So, this week is going to be written a little bit differently, because we have to make it special since it’s the 20th writing prompt I’ve done on here!
There are two perspectives. One is in regular font and the other is bold.
Let’s get started:
The moon is low tonight, casting down a silvery shadow on the slippery streets. I think of what my mama always used to say, how it only takes a single second for everything to change.
As I step over and around, I know how right she was.
My entire body stiffens, as I watch from across the room. He isn’t going to do it, I think. He can’t possibly be getting down on one knee.
And yet there he is, falling to the ground with that black box closed inside his balled up fist. How could he just do it here, in front of me?
The woman at his table gasps, raising her long, acrylic nails to her mouth. Her ebony, pin-straight ponytail swishes as she shakes her head in disbelief. His mouth moves to ask the question, and she bounces in her chair.
“YES!” She screams out, drawing the attention from the other customers in the restaurant. “YES! YES! YES!”
He places a gargantuan rock on her finger, and they stand to eat each other’s faces. The room envelops them in rapturous applause, and they devour it.
The waiter moves in to shower the happy couple with celebratory cake and champagne. But then his tray falls to the floor, the drinks spilling from their flutes and the cake crumbling to pieces.
My gaze turns to the happy, or rather now the unhappy couple, as they stare into each other’s eyes for the last time. The red fluid drips from their nostrils like a turned on faucet, gliding down their faces to their clothes to the floor.
And suddenly, then all at once, they fall. Everyone falls. Everyone except me.
The bodies line the once busied street corners. The blood that began to trickle from their noses now pools onto the pavement, making the once cheery town thick with crimson.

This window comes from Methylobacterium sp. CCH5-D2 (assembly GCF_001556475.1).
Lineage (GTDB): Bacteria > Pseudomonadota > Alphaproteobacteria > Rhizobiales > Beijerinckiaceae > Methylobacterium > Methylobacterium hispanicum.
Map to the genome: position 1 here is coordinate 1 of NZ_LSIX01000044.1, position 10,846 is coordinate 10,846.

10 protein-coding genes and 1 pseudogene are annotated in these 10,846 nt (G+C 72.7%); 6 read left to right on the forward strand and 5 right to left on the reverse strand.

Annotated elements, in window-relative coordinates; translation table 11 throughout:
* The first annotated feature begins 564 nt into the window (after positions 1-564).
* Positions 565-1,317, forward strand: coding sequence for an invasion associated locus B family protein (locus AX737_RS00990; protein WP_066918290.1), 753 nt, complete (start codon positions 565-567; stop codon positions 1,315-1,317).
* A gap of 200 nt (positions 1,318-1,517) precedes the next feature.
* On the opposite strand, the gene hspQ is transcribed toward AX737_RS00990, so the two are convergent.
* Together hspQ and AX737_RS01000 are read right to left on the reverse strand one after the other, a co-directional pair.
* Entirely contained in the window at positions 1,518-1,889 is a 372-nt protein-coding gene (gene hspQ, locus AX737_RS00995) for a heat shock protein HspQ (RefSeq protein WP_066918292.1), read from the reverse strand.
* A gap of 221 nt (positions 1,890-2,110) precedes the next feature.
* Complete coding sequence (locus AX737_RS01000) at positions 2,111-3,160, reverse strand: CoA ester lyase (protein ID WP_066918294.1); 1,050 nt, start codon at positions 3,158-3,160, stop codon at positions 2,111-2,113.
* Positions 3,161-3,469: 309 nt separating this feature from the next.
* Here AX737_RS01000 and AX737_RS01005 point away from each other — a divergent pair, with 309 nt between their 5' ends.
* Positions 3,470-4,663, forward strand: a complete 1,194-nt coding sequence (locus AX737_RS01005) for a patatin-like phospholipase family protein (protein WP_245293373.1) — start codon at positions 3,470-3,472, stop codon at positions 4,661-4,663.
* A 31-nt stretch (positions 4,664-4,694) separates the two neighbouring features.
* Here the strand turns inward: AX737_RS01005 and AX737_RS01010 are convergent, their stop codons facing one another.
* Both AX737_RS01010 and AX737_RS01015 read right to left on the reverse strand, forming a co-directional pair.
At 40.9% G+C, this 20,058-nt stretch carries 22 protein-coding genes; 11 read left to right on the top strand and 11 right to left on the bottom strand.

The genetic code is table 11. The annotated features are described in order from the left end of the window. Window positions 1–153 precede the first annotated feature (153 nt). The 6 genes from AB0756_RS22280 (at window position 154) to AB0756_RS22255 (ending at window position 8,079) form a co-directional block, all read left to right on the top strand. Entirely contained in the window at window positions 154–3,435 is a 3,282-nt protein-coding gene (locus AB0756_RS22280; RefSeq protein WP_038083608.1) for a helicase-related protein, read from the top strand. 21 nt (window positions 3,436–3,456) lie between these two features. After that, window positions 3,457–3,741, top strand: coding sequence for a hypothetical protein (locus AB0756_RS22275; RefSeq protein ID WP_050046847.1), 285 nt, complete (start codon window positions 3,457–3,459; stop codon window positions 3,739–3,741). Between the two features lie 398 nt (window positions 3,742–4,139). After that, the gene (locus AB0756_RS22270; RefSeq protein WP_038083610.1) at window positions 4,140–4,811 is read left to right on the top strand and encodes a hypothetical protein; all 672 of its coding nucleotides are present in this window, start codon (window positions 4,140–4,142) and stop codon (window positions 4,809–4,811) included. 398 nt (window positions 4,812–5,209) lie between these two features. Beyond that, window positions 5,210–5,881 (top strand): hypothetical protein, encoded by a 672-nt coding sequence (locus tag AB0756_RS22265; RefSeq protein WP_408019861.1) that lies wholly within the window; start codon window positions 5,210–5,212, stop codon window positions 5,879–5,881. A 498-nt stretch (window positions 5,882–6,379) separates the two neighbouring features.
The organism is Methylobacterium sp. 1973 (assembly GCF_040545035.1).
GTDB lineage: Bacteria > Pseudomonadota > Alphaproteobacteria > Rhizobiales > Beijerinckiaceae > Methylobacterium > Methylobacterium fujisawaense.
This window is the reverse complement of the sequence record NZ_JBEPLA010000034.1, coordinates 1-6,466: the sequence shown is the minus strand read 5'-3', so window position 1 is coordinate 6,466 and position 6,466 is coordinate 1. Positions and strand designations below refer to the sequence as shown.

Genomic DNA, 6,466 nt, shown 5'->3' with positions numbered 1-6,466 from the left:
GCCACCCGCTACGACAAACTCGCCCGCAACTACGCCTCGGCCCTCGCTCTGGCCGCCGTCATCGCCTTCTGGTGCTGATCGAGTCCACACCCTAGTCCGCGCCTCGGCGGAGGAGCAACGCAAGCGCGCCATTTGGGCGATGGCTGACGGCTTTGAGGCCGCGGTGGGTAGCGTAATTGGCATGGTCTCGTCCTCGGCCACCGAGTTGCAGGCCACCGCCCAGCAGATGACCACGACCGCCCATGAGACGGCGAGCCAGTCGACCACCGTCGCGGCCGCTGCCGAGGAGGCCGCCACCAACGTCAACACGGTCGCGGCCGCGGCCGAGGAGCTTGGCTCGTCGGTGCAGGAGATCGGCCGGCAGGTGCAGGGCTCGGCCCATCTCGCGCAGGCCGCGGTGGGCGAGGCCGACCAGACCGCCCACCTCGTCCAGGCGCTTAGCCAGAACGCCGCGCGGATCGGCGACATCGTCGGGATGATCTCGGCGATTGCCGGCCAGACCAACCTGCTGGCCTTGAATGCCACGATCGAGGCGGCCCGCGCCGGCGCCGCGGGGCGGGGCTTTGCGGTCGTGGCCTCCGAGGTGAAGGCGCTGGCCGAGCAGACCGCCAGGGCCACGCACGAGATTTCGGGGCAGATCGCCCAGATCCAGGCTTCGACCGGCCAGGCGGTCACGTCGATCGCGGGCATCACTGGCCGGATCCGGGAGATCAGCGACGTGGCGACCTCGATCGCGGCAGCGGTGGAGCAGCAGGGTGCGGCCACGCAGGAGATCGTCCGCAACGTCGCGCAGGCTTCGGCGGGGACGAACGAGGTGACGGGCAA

It’s impossible to maneuver around the puddles that are beginning to fuse together, and my shoes are now soaked with the red.
I try to remain calm, as the eerie silence spills out of our once noisy, little town. There’s no police to call. No help to be found. Everyone is dead.
Everyone except me.
I walk across the paved roads helpless to the horrors around me. I want to stop looking, to run away without a second glance. I try to coax myself not to cry. Not to scream. I’m a man after all. A weak stomached man, now vomiting up what little bile is within me. I wipe my mouth and press on.
I can’t help but to peak inside the windows, pleading for someone, anyone to still be there. Alive. Moving. Breathing.
But the grocery store, the consignment shop, the diner, the library, and the bank run as red as these streets.
I come across the Italian restaurant at the end. The air around it always seemed to linger with the wafting scent of herbs and fresh baked bread.
Yet, as I stand before it now, there’s only a metallic sting in the chilling breeze.
I’m nearly past it when my eyes deceive me. I double back, knowing surely, surely I couldn’t have just seen something move.
Yet there it is, another wretched soul just as panicked and dazed as me.
They see me from outside, with haunting blue eyes glazed over. And I know them.
I know her.
I don’t know how long we stand there, gazing into each other’s wild eyes. He just waits out there, looking knowingly at me, like an angel coming back to finish the job.
Of course, I know him.
Of course, I can’t believe he’s real.
I don’t really.
I make the first move, finally able to steal myself from this dreaded place.
Yet, outside is no different, and I fail at holding back my panic and tears.
We don’t say anything, as he offers up open arms and embraces me. He leads us away from Main Street, away from town.
But the death is all around us, like a plague seeking to circle back to us and claim it’s missed victims.
We walk up to a house, his house, which I vaguely remember. It takes him a small eternity to quiet his trembling hands so he can grab the right key on his chain to unlock the door.
He lets me in first, not caring that we’re ruining his floor with smudges of thick proof that we’re the only people left.
We sit at his table, he puts on some tea, and I wonder at why he could be so calm. So serene.
It mesmerizes me to the point where I almost forget the streets running with red.
I hadn’t seen Emily in quite some time. In fact, I didn’t know she’d made it back to town.
The last I’d heard of her, she’d graduated college and was more happy and settled than she could have ever been here. No that’s a lie- I am the classic FaceBook stalker, and I’d been keeping up with her for a while.
I know that all of that was my fault. Why she decided to leave in the first place.
So it’s all I can do in this horrible situation to make it up to her. I’m determined more than ever, as she sits in the dining room, to comfort her and not worsen an already terrible situation.